What can investors learn from past meltdowns?

Ten years after the financial crisis, there are important insights to be gained by studying the behaviour of asset prices before 2008

A trader works on the floor of the New York Stock Exchange (NYSE) in New York, U.S., on Wednesday, April 25, 2018. Amazon.com Inc. and Google parent Alphabet Inc. won't trade for the rest of the day at the New York Stock Exchange, which is not a scary prospect because they're listed by Nasdaq Inc. and seem to be trading just fine there and on other markets. Photographer: Michael Nagle/Bloomberg
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At first glance, the burst of volatility in 2018 is difficult to square with propitious micro and macro fundamentals.

The backdrop is one of steady economic growth, strong corporate earnings and low rates of unemployment, inflation and default. None of these is a departure from 2017, a year when the S&P 500 Index experienced the lowest level of realised volatility in more than 50 years. Why, then, were the daily swings in the index during the first quarter more than three times what they were during the fourth quarter?
Ten years after the financial crisis, there are important insights to be gained by studying the behaviour of asset prices before 2008. It was in 2007 that cracks in the edifice of risk taking began to emerge, even as the backdrop of economic and corporate fundamentals remained optically healthy. In April 2007, US Treasury Secretary Hank Paulson said, "All the signs I look at show the housing market is at or near the bottom. The US economy is very healthy and robust." In June of 2007, Federal Reserve Chairman Ben Bernanke said, "Overall, the U.S. economy seems likely to expand at a moderate pace over the second half of 2007, with growth then strengthening a bit in 2008."
In their benign, pre-crisis economic assessment, policymakers failed to appreciate the fragility imposed by asset prices. In the years preceding 2007, a bull-market in real estate not only made homeowners richer and more likely to consume but also generated tremendous wealth through the industry of shadow finance tied to mortgage credit.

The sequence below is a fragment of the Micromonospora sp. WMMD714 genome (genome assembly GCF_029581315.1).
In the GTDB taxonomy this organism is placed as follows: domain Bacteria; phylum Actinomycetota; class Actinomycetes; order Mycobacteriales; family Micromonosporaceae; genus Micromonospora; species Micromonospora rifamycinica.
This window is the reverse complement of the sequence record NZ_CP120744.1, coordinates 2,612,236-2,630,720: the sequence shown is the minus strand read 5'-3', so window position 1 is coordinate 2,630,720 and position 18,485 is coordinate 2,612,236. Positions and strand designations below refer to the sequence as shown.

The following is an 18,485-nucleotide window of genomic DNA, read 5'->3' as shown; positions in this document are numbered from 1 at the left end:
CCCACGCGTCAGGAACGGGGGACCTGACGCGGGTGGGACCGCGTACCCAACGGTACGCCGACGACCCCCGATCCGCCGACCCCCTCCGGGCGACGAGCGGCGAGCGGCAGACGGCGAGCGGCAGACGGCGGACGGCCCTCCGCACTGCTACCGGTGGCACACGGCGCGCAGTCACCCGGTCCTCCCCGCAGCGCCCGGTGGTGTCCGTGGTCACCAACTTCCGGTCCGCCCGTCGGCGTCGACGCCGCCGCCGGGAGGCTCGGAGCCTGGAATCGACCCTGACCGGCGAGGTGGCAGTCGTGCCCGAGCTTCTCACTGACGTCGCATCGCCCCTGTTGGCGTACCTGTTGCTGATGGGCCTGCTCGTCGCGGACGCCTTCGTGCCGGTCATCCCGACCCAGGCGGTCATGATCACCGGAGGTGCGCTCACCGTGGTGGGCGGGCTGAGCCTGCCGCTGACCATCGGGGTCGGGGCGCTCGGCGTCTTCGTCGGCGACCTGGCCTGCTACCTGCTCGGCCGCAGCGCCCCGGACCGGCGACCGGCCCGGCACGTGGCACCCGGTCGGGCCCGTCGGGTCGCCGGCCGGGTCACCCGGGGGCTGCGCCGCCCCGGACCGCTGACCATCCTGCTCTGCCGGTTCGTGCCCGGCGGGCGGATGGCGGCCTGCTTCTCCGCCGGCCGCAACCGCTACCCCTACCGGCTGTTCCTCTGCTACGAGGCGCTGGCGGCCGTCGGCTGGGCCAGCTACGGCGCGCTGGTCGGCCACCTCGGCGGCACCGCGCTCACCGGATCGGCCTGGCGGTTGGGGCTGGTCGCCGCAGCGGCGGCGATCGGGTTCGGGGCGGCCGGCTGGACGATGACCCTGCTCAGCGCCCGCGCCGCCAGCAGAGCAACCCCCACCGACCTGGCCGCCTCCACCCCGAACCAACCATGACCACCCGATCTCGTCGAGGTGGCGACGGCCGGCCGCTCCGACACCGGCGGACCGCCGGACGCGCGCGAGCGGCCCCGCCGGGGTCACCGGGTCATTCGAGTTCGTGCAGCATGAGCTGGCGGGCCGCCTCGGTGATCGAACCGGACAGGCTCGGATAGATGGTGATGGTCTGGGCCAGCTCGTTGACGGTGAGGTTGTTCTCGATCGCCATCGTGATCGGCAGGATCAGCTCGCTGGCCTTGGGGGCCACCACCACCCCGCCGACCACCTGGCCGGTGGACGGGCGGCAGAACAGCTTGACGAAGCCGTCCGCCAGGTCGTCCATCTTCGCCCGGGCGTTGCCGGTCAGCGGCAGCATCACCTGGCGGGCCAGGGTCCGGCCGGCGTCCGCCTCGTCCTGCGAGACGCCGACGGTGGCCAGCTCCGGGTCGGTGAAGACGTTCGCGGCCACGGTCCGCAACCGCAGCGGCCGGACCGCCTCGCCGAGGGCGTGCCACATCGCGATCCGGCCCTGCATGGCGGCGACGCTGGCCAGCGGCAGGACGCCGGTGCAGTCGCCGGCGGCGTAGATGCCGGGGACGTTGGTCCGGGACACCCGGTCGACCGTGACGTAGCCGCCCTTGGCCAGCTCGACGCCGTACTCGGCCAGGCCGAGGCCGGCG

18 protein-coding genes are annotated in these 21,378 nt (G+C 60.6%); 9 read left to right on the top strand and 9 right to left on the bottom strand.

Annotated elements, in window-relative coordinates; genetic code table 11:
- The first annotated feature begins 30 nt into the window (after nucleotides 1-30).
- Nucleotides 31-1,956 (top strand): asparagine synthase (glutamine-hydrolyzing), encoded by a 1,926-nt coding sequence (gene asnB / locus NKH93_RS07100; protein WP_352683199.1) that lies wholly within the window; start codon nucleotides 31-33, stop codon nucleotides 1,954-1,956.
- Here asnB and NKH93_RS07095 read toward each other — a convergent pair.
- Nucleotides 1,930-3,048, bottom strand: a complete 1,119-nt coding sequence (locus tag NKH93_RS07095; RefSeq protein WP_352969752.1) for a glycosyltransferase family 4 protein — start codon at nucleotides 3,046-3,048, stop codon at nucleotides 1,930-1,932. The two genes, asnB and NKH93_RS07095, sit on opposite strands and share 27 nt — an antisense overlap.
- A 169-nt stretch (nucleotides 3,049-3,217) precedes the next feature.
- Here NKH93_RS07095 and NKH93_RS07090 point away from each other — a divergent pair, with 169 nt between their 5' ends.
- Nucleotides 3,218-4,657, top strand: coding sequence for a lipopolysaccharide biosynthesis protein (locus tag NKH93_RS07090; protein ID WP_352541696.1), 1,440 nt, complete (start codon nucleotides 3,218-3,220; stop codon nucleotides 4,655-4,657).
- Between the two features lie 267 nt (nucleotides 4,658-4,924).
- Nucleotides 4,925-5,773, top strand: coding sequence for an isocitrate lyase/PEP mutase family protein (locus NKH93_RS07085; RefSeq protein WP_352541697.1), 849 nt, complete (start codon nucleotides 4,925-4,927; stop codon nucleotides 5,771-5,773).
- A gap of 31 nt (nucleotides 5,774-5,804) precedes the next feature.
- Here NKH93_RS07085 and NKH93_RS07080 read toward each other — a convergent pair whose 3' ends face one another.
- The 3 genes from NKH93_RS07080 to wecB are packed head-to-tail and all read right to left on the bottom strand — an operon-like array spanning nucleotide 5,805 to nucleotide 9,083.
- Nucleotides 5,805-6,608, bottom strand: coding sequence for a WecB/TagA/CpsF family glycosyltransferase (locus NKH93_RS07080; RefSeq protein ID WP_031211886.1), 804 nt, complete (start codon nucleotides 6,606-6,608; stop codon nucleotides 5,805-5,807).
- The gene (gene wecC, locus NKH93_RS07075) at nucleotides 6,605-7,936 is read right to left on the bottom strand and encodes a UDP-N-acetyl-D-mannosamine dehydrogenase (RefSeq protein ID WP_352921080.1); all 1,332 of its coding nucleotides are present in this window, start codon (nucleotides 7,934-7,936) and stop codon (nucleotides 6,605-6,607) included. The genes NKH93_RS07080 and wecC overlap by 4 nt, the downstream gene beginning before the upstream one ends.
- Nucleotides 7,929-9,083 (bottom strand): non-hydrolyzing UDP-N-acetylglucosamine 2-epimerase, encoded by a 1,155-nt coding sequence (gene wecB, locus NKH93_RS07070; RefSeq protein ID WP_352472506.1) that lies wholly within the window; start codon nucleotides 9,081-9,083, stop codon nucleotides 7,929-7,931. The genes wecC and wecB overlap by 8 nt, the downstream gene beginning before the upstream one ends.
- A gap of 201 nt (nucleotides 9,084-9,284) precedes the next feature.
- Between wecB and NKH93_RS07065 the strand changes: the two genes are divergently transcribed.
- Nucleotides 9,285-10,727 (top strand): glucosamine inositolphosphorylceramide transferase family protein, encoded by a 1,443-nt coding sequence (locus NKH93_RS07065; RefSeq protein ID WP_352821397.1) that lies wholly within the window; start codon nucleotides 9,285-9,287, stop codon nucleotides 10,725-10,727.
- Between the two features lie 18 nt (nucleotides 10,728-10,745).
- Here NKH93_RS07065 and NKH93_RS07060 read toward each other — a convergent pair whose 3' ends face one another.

While every risk cycle is unique, an appreciation for the warning signs flashed by financial markets in 2007 even as traditional economic variables provided no such reason for caution should be a critical input for investors in 2018. In mid-2007, both the Bear Stearns High Grade Structured Credit Fund and the Sowood Alpha Fund failed spectacularly. The firms cited a break-down in market liquidity as complicit in their demise. These unwinds were an early look at how exposed some large investors were to faulty assumptions about correlation, liquidity and mark-to-market risk in credit and mortgages. After many years of exceptional calm, investors simply misjudged risk because they failed to account for the role of asset prices as a destabilising factor.


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What is the lesson for today's investors to heed? While the recent spike in equity market volatility owes in part to trade war concerns, the amplified swings may also be endogenous to the market, generated by the testing of long held assumptions that investors have used to underwrite risk in the post-crisis era. Chief among these assumptions is the belief, reinforced by the data, in the "risk on/risk off" regime. 
The cornerstone of this paradigm is the negative correlation of the returns between risk-free and riskier assets. For instance, since 2010, the daily correlation between the SPDR S&P 500 ETF and the iShares 20+ Year Treasury Bond ETF is negative 50 per cent. But even though these ETFs are sharply negatively correlated on a daily basis, their prices have risen together: the annualized return since 2010 is 13.4 per cent for the stock ETF and 6.5 per cent for the bond ETF.

Stock and bond prices don't always move in opposite directions. A scenario in which rising yields on Treasury securities unsettles investors in equity and credit markets, as was the case during the 2013 Taper Tantrum, results in a joint sell-off in risk-free and risky assets. It should be remembered that the week prior to the February 4 unwind of bullish bets on products tied to low volatility, the yield on the 10-year Treasury rose by 0.18 percentage point and the S&P 500 fell 3.9 per cent as the market became concerned about faster inflation. For credit market investors, wider yield spreads that occur along with an increase in interest rates impose considerable loss of value. This can happen without any actual increase in the realised level of corporate defaults as investors respond to a heightened level of volatility that results from the change in correlation by cutting back on risk.
To be sure, market risk in 2018 is vastly different from 2007. But the long stretch of asset price expansion leading into each year is similar. Market dislocations in 2007 provided an important forewarning about the risks that would ultimately materialise from deteriorating asset prices.

In 2018, with volatility up significantly and with the negative correlation regime between risky and risk-free assets in flux, investors should give as much weight to the study of asset prices and liquidity as they do to economic fundamentals.